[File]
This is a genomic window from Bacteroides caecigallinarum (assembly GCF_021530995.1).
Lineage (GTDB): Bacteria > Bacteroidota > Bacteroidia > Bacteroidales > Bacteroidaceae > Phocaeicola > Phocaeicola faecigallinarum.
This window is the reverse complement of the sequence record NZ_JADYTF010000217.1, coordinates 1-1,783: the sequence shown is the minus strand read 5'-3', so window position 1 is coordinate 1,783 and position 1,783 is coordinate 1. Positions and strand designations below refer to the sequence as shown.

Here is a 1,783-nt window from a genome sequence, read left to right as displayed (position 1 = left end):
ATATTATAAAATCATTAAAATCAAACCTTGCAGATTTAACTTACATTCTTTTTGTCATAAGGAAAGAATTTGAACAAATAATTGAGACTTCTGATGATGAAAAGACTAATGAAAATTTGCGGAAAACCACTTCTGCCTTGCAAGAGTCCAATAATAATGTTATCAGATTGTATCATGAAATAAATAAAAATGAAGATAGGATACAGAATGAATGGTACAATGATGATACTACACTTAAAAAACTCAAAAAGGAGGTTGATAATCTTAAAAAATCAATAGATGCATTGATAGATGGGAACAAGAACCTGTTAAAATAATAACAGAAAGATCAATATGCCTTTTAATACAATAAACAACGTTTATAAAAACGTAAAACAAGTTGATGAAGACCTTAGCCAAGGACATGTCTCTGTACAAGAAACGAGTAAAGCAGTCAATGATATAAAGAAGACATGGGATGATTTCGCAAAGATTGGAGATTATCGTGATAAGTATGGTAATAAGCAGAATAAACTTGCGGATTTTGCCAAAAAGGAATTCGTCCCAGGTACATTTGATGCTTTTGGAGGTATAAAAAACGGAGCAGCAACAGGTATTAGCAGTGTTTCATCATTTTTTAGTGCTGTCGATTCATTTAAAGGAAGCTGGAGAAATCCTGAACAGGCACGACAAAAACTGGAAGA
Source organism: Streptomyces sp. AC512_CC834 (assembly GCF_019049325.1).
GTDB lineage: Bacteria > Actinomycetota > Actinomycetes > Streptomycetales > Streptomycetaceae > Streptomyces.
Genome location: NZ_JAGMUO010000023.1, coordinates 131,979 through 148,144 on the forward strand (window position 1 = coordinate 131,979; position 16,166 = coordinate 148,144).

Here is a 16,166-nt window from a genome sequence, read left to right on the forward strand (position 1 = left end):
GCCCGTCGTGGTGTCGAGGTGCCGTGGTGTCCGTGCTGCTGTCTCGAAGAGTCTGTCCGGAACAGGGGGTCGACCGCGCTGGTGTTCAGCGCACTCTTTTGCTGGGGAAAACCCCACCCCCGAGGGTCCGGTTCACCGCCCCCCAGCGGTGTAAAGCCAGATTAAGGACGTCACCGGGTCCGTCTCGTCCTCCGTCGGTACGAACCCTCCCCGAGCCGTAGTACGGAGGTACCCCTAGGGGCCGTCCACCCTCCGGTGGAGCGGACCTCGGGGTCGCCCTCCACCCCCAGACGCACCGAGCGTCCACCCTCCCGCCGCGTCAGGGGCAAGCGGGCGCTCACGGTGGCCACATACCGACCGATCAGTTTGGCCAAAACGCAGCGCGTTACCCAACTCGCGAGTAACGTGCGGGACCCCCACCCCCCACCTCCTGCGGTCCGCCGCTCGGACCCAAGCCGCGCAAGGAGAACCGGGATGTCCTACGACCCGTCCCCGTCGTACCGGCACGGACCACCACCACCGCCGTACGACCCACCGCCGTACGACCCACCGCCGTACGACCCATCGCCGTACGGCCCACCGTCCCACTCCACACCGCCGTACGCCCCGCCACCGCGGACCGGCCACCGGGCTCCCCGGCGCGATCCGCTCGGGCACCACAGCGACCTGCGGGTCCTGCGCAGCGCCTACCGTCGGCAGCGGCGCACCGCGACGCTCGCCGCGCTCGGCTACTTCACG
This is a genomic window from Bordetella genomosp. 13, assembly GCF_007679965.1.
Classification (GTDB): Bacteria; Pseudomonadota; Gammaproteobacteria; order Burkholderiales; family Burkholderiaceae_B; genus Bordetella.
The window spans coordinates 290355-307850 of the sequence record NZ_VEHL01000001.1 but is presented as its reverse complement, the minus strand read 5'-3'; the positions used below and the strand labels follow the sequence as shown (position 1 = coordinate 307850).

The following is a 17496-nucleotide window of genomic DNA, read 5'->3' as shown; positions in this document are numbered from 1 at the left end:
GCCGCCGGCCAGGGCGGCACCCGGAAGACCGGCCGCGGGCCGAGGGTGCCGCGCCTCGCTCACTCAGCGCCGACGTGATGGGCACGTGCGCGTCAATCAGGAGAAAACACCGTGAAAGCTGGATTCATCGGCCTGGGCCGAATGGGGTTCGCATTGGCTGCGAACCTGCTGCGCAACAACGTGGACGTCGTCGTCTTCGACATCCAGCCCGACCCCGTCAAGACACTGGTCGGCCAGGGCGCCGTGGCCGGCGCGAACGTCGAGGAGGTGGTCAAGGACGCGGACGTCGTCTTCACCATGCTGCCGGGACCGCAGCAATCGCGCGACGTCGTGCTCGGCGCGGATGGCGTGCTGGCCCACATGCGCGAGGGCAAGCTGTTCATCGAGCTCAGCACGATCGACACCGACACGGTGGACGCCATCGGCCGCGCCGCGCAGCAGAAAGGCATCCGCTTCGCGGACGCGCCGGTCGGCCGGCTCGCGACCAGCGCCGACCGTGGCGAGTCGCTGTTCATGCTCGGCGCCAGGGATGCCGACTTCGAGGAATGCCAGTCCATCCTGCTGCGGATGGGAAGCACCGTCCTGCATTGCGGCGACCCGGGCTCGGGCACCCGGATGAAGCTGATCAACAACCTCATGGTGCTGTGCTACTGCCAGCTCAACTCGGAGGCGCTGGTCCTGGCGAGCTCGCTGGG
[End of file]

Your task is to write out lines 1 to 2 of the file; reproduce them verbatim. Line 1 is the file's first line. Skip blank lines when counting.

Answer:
This is a genomic window from Bacteroides caecigallinarum (assembly GCF_021530995.1).
Lineage (GTDB): Bacteria > Bacteroidota > Bacteroidia > Bacteroidales > Bacteroidaceae > Phocaeicola > Phocaeicola faecigallinarum.